"Cannery Row" (David S. Ward, 1982) Quirky adaptation of John Steinbeck's sublime tales of the Monterey Dock District* that didn't do well at the box-office despite one of Nick Nolte's best performances, and an early starring performance by Debra Winger.
"Doc" (Nolte) is a marine biologist living a spartan existence on the row, but he's still the king in a society of wharf-bums and hookers. Like any good eco-system, there is a harmony amongst the denizens with a loose-knit economic system of favors performed and the occassional get-rich-quick scheme.
But the introduction of a new critter can upset any established ecology, and so the arrival of Suzy DeSoto (Winger) causes havoc within the community. She's a good kid down on her luck who catches "Doc's" eye, though he's afraid to commit, content to merely observe and annotate. She fails miserably at hooking, though, inspiring the madam, Fauna (Audra Lindley), to crass attempts at match-making. Comfortable nowhere, but with no ability to leave, she makes a home in a large, abandoned storage-tank and settles for a kind of independence.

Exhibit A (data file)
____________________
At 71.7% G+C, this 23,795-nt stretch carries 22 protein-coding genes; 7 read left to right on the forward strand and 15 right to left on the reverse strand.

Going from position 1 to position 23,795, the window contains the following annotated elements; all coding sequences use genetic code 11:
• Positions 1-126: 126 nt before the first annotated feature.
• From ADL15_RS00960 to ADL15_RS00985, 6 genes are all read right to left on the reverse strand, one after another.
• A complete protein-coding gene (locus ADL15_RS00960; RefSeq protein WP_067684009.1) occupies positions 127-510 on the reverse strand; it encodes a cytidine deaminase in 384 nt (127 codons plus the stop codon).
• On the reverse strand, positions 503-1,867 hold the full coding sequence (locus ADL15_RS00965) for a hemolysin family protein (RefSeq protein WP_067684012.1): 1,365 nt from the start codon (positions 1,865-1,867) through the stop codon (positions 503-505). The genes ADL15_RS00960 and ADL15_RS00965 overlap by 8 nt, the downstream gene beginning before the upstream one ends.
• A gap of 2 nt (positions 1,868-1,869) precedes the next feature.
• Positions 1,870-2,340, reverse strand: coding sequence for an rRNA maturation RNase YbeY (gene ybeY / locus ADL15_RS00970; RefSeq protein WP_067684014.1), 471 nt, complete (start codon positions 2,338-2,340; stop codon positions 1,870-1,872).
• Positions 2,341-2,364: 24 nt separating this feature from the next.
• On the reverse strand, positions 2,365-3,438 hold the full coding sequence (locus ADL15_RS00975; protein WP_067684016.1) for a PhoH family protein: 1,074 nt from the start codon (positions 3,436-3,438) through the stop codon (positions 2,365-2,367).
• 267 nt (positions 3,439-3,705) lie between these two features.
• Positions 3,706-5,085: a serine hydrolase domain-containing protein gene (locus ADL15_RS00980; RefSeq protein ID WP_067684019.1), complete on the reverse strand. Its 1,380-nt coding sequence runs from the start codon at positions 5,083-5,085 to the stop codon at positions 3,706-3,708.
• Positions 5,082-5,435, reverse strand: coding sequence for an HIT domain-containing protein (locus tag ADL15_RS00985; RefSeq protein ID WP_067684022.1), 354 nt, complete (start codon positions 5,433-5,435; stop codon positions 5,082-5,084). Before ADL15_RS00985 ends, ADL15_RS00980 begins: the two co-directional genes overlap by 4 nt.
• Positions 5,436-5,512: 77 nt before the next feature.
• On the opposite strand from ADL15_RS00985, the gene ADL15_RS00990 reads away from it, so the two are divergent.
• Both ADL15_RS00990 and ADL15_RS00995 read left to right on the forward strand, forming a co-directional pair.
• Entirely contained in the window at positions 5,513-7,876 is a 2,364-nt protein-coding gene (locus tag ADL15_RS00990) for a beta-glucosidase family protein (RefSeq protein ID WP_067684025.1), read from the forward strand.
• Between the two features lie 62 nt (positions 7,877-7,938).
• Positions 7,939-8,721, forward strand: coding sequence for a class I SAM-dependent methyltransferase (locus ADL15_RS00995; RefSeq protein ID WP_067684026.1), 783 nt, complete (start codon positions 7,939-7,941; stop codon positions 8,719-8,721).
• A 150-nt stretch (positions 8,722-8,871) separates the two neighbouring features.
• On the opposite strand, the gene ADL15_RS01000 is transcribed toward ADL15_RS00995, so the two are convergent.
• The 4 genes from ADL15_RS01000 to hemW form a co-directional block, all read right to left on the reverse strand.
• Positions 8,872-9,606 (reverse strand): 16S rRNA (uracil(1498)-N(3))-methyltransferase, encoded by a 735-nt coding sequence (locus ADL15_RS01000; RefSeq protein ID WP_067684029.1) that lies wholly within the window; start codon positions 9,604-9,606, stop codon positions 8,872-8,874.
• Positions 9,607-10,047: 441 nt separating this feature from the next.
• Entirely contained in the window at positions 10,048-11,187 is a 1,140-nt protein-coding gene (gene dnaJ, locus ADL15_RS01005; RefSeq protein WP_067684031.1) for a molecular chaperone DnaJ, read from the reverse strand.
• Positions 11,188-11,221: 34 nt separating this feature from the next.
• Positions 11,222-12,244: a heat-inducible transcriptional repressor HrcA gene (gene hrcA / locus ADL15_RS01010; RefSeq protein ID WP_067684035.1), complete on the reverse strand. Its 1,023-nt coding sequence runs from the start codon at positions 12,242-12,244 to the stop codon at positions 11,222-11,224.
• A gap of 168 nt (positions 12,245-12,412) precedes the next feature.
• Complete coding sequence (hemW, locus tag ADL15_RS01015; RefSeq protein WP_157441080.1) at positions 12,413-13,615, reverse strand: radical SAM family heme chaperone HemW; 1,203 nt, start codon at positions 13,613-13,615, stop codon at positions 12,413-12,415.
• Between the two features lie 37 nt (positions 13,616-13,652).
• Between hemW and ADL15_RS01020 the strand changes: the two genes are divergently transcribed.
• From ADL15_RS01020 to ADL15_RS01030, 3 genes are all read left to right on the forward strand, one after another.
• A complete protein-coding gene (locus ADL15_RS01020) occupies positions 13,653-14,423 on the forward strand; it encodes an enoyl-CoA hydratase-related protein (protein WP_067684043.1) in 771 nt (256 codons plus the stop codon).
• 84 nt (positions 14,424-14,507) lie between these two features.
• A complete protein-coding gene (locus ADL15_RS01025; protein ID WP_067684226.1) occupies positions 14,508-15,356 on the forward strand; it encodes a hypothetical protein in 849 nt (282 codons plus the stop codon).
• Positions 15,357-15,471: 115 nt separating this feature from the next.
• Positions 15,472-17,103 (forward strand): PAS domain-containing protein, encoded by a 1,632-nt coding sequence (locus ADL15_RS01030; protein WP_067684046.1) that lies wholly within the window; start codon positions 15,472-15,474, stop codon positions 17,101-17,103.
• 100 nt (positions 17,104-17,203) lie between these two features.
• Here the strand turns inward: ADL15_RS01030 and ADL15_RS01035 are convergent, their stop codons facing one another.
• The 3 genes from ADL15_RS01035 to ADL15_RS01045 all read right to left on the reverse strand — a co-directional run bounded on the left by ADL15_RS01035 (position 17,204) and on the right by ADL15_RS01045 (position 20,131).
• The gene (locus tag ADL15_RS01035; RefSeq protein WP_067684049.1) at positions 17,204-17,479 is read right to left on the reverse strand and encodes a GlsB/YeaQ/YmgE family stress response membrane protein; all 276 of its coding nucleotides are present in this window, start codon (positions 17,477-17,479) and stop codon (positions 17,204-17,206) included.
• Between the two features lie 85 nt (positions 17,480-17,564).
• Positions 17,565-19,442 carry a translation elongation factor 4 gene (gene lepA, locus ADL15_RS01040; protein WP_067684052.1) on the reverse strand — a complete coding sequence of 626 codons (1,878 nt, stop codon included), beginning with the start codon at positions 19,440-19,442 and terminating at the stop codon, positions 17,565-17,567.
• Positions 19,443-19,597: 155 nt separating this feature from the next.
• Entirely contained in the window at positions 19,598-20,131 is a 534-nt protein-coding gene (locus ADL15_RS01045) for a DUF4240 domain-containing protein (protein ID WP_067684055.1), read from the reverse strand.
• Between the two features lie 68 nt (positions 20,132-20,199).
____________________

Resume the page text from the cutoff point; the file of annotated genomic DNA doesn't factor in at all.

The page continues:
It's a ruefully funny semi-tall tale sublimely told with an ironic narration by the honey-magnolia tones of John Huston. The cast is full of slovenly cherubic character actors who would fir well into a John Ford stock company--Frank McRae, M. Emmett Walsh, Tom Mahoney and John Malloy. "Cannery Row" is a bit like a Ford film as it deals with community and the integration of a new-comer into the fold, and how the community reacts to them and also how that community reacts to crisis.
"Cannery Row" is one of those films I love. Every viewing of it is like seeing an old friend.
* They comprise the novels "Cannery Row" and its sequel "Sweet Thursday"